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USX Will Consider Restructuring as a Possible Defense

September 23, 1986|JAMES RISEN | Times Staff Writer

USX Corp., responding to widespread reports that four celebrated corporate raiders have targeted the struggling giant, said Monday that it is studying a range of defensive measures, including a possible restructuring.

But the announcement did little to curb investor activity. The company's stock was by far the most active in New York Stock Exchange composite trading on Monday with 13.56 million shares sold. USX closed at $25.125 a share, unchanged from Friday's closing price.

The Pittsburgh-based steel and energy conglomerate has hired two investment banking firms, Goldman, Sachs & Co. and First Boston Corp., to develop within 30 days a strategy to fend off any hostile takeover attempts, officials said.

While the company--formerly called U.S. Steel--said it was looking into a wide range of "restructuring alternatives" and agreed that its stock remains undervalued, company officials refused to comment on whether the firm might consider selling some of its troubled steel operations in order to increase its stock price.

The company's steel division has been shut down by a nationwide labor dispute since Aug. 1. USX's troubles in steel have generally been blamed for depressing its stock so much that its oil and gas holdings have become tempting bargains for raiders seeking control or seeking to buy some of USX's energy assets.

The company's statement on Monday was its first official response to reports that four well-known corporate raiders--Texas oilman T. Boone Pickens Jr., Minneapolis investor Irwin L. Jacobs, Australian Robert Holmes a Court and Trans World Airlines Chairman Carl C. Icahn--have all acquired significant stakes in USX.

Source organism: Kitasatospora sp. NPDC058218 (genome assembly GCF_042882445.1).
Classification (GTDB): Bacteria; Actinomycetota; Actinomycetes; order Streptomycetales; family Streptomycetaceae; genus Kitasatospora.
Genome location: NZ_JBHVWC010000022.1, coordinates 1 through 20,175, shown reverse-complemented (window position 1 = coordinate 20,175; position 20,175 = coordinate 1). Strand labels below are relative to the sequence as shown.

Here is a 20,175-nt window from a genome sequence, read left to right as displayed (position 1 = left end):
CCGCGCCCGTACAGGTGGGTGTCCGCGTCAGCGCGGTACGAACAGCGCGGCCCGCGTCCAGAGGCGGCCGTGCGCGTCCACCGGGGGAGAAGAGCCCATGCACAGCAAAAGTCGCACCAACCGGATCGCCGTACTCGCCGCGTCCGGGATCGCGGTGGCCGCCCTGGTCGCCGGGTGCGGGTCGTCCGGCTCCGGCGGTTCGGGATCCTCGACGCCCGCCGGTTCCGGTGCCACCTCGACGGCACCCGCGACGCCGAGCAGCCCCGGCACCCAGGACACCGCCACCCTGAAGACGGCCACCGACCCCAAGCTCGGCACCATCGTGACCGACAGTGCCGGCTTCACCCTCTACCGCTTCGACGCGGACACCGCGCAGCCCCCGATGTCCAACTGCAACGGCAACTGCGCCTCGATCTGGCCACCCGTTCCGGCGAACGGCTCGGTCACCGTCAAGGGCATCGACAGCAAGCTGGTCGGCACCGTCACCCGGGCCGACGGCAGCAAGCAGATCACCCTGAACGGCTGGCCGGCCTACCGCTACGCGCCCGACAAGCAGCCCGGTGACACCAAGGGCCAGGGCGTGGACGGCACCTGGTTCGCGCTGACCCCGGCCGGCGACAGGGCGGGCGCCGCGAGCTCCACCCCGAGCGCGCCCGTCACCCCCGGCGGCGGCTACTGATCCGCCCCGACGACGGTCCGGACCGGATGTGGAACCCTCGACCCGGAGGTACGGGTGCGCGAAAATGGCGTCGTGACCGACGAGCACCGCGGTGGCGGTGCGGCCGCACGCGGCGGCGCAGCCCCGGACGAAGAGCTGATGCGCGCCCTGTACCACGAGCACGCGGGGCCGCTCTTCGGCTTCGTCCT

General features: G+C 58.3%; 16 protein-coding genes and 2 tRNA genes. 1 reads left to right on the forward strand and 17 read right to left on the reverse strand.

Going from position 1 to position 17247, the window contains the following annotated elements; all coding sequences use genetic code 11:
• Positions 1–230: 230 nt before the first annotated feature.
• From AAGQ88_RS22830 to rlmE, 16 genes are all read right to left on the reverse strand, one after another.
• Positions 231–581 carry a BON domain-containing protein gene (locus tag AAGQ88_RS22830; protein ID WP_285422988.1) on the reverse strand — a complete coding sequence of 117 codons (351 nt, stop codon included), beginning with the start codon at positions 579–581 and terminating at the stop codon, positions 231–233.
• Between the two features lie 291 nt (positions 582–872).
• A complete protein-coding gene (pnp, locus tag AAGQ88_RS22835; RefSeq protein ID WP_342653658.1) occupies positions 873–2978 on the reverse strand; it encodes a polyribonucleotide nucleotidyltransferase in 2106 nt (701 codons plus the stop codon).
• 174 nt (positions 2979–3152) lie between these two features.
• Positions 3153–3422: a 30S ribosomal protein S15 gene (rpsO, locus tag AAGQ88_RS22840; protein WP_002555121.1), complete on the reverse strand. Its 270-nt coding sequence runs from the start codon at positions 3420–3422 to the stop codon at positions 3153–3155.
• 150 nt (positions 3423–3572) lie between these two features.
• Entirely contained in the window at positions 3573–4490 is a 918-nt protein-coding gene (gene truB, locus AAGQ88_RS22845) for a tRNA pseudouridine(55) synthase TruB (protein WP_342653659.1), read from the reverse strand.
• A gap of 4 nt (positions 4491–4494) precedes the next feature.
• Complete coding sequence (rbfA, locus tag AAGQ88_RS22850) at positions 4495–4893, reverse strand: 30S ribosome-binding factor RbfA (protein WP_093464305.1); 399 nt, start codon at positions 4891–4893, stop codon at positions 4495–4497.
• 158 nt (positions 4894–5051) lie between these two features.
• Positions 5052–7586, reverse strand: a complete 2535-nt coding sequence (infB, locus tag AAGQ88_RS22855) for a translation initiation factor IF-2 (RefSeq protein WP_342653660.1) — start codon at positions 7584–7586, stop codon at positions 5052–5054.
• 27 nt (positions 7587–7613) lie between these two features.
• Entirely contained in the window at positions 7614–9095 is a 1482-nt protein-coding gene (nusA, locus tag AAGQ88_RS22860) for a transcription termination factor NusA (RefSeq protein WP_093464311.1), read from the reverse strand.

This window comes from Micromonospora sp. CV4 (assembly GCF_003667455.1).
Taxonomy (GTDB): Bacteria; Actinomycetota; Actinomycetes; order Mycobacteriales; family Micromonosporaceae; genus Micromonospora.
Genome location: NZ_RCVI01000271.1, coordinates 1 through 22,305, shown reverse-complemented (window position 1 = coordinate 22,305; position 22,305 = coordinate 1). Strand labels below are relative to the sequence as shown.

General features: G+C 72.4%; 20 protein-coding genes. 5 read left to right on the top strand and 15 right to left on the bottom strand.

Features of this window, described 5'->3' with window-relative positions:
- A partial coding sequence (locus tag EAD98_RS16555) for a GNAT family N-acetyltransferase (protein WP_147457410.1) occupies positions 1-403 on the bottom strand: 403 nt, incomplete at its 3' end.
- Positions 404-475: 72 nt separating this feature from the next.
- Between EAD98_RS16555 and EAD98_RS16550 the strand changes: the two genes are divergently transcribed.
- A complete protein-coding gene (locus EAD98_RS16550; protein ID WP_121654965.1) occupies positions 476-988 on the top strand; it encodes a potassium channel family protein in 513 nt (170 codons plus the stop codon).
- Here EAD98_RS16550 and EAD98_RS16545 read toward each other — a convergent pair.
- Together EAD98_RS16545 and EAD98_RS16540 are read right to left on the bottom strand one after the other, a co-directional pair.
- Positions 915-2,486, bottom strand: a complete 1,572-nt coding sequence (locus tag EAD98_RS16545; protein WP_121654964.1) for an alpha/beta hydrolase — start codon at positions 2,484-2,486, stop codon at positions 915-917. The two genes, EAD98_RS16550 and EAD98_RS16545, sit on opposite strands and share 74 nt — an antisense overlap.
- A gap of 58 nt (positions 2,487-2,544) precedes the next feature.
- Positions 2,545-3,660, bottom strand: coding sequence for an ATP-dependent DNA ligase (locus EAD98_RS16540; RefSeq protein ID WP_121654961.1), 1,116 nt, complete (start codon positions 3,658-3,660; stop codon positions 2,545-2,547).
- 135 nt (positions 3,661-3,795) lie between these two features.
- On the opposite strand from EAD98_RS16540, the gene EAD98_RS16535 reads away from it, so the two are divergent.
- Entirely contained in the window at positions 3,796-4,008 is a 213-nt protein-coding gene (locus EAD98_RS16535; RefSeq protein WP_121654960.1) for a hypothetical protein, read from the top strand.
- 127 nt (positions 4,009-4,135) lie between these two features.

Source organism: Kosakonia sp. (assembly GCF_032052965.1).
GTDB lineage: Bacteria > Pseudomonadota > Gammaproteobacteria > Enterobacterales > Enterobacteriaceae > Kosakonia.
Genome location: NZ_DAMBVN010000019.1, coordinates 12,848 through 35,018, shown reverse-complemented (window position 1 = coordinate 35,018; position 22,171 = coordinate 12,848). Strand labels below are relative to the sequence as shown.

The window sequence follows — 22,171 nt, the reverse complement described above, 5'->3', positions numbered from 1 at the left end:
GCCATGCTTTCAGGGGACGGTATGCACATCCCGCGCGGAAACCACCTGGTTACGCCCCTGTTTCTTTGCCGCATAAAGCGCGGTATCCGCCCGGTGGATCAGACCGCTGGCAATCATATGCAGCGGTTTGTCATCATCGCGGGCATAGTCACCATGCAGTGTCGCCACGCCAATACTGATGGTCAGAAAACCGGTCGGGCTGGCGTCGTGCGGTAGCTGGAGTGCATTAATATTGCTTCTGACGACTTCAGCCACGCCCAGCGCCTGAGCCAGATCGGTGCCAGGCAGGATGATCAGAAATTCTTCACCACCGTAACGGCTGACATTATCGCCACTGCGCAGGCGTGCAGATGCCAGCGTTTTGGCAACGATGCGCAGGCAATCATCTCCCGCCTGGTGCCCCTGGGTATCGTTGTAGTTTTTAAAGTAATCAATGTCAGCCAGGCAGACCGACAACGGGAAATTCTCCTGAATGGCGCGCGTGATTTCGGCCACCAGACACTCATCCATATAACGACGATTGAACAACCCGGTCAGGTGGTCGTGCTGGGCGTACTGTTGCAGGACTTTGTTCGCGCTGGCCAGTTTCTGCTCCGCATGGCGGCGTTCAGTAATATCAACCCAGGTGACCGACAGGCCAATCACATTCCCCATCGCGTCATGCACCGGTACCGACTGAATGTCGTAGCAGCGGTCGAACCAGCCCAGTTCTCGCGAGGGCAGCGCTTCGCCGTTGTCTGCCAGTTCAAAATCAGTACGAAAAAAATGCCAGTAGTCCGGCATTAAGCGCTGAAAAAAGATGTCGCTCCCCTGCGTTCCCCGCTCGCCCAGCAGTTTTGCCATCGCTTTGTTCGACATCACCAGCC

In an interview on Monday, Jacobs acknowledged that he has been buying USX stock but refused to say how much he has already purchased. He also refused to comment on whether he plans to file a statement with the Securities and Exchange Commission, which would be required if he acquires more than 5% of the firm's 257 million shares.

Icahn, who reportedly has purchased nearly 5% of USX, could not be reached for comment, but Holmes a Court has said he plans to acquire up to 15% of USX.

Meanwhile, David Batchelder, president of Mesa Petroleum Co., Pickens' company, refused to comment on Wall Street speculation that Pickens, who has reportedly acquired about 3%, was working with Holmes a Court in a joint USX bid.

Attracted by USX's undervalued oil and gas assets, as well as by its overfunded pension plans, the raiders have apparently been buying up huge blocs of USX stock over the last few days.

Some of the biggest USX trades were handled by Bear, Stearns & Co. on Monday, Wall Street sources said, while Friday's big blocks were moved by Jefferies & Co. of Los Angeles.

Jefferies was less involved Monday, according to President Frank Baxter.

Analysts said Monday that it was still unclear what moves USX might take. Charles Bradford, steel analyst with Merrill Lynch, noted that USX's statement insisted that the company could not tap into a huge pool of excess cash--estimated at between $2 billion and $2.5 billion--from its pension funds.

The claim seemed designed to prove that the company has fewer potential assets to be gained in a hostile takeover, Bradford said.

"I think they are trying to confuse the issue to make it more difficult to buy the stock," Bradford said. "On the one hand, they come out and say the stock is undervalued, but then say the pension fund isn't worth as much."

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